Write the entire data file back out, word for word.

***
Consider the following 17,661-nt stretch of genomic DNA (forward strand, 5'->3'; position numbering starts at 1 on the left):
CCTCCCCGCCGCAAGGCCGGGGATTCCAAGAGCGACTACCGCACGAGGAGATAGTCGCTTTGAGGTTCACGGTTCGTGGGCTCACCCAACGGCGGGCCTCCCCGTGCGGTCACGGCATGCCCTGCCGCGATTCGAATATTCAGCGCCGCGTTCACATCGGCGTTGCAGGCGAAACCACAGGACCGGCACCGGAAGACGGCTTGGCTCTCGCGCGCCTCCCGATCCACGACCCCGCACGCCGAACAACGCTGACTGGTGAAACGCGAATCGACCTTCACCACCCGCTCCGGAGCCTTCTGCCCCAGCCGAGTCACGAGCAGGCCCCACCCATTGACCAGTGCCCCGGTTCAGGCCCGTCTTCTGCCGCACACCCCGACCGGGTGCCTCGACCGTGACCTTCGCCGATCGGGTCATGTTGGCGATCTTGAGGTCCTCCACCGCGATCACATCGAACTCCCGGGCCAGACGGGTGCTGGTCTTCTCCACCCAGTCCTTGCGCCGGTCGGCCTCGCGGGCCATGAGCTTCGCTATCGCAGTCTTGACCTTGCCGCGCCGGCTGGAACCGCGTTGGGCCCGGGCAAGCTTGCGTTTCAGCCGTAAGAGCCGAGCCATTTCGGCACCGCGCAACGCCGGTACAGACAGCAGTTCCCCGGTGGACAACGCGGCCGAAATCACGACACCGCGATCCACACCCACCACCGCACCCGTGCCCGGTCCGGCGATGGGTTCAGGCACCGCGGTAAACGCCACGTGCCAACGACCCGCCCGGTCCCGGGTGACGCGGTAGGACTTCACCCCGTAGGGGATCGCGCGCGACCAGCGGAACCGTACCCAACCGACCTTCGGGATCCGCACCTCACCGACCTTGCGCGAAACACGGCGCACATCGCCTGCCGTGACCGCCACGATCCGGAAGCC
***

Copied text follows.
Consider the following 17,661-nt stretch of genomic DNA (forward strand, 5'->3'; position numbering starts at 1 on the left):
CCTCCCCGCCGCAAGGCCGGGGATTCCAAGAGCGACTACCGCACGAGGAGATAGTCGCTTTGAGGTTCACGGTTCGTGGGCTCACCCAACGGCGGGCCTCCCCGTGCGGTCACGGCATGCCCTGCCGCGATTCGAATATTCAGCGCCGCGTTCACATCGGCGTTGCAGGCGAAACCACAGGACCGGCACCGGAAGACGGCTTGGCTCTCGCGCGCCTCCCGATCCACGACCCCGCACGCCGAACAACGCTGACTGGTGAAACGCGAATCGACCTTCACCACCCGCTCCGGAGCCTTCTGCCCCAGCCGAGTCACGAGCAGGCCCCACCCATTGACCAGTGCCCCGGTTCAGGCCCGTCTTCTGCCGCACACCCCGACCGGGTGCCTCGACCGTGACCTTCGCCGATCGGGTCATGTTGGCGATCTTGAGGTCCTCCACCGCGATCACATCGAACTCCCGGGCCAGACGGGTGCTGGTCTTCTCCACCCAGTCCTTGCGCCGGTCGGCCTCGCGGGCCATGAGCTTCGCTATCGCAGTCTTGACCTTGCCGCGCCGGCTGGAACCGCGTTGGGCCCGGGCAAGCTTGCGTTTCAGCCGTAAGAGCCGAGCCATTTCGGCACCGCGCAACGCCGGTACAGACAGCAGTTCCCCGGTGGACAACGCGGCCGAAATCACGACACCGCGATCCACACCCACCACCGCACCCGTGCCCGGTCCGGCGATGGGTTCAGGCACCGCGGTAAACGCCACGTGCCAACGACCCGCCCGGTCCCGGGTGACGCGGTAGGACTTCACCCCGTAGGGGATCGCGCGCGACCAGCGGAACCGTACCCAACCGACCTTCGGGATCCGCACCTCACCGACCTTGCGCGAAACACGGCGCACATCGCCTGCCGTGACCGCCACGATCCGGAAGCC